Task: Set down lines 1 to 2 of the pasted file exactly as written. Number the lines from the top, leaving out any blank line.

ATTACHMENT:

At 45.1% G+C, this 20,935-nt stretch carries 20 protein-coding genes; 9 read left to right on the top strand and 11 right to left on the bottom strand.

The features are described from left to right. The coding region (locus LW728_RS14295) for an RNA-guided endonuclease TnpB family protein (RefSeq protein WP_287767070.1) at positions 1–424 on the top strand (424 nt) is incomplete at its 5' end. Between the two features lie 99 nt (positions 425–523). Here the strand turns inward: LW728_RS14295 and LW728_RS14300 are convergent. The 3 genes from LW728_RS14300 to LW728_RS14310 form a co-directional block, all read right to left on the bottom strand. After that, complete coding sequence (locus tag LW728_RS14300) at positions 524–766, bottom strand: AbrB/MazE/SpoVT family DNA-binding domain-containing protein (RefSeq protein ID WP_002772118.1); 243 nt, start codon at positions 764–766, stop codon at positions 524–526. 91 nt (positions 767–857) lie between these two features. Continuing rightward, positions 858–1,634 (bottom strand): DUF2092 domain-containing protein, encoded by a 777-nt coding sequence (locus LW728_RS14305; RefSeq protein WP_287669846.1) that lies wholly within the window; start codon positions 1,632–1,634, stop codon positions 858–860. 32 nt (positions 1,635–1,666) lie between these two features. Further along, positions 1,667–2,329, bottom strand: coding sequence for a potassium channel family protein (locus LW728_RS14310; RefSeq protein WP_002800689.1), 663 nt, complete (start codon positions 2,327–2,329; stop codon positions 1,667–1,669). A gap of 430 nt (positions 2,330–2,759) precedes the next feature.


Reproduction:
At 45.1% G+C, this 20,935-nt stretch carries 20 protein-coding genes; 9 read left to right on the top strand and 11 right to left on the bottom strand.

The features are described from left to right. The coding region (locus LW728_RS14295) for an RNA-guided endonuclease TnpB family protein (RefSeq protein WP_287767070.1) at positions 1–424 on the top strand (424 nt) is incomplete at its 5' end. Between the two features lie 99 nt (positions 425–523). Here the strand turns inward: LW728_RS14295 and LW728_RS14300 are convergent. The 3 genes from LW728_RS14300 to LW728_RS14310 form a co-directional block, all read right to left on the bottom strand. After that, complete coding sequence (locus tag LW728_RS14300) at positions 524–766, bottom strand: AbrB/MazE/SpoVT family DNA-binding domain-containing protein (RefSeq protein ID WP_002772118.1); 243 nt, start codon at positions 764–766, stop codon at positions 524–526. 91 nt (positions 767–857) lie between these two features. Continuing rightward, positions 858–1,634 (bottom strand): DUF2092 domain-containing protein, encoded by a 777-nt coding sequence (locus LW728_RS14305; RefSeq protein WP_287669846.1) that lies wholly within the window; start codon positions 1,632–1,634, stop codon positions 858–860. 32 nt (positions 1,635–1,666) lie between these two features. Further along, positions 1,667–2,329, bottom strand: coding sequence for a potassium channel family protein (locus LW728_RS14310; RefSeq protein WP_002800689.1), 663 nt, complete (start codon positions 2,327–2,329; stop codon positions 1,667–1,669). A gap of 430 nt (positions 2,330–2,759) precedes the next feature.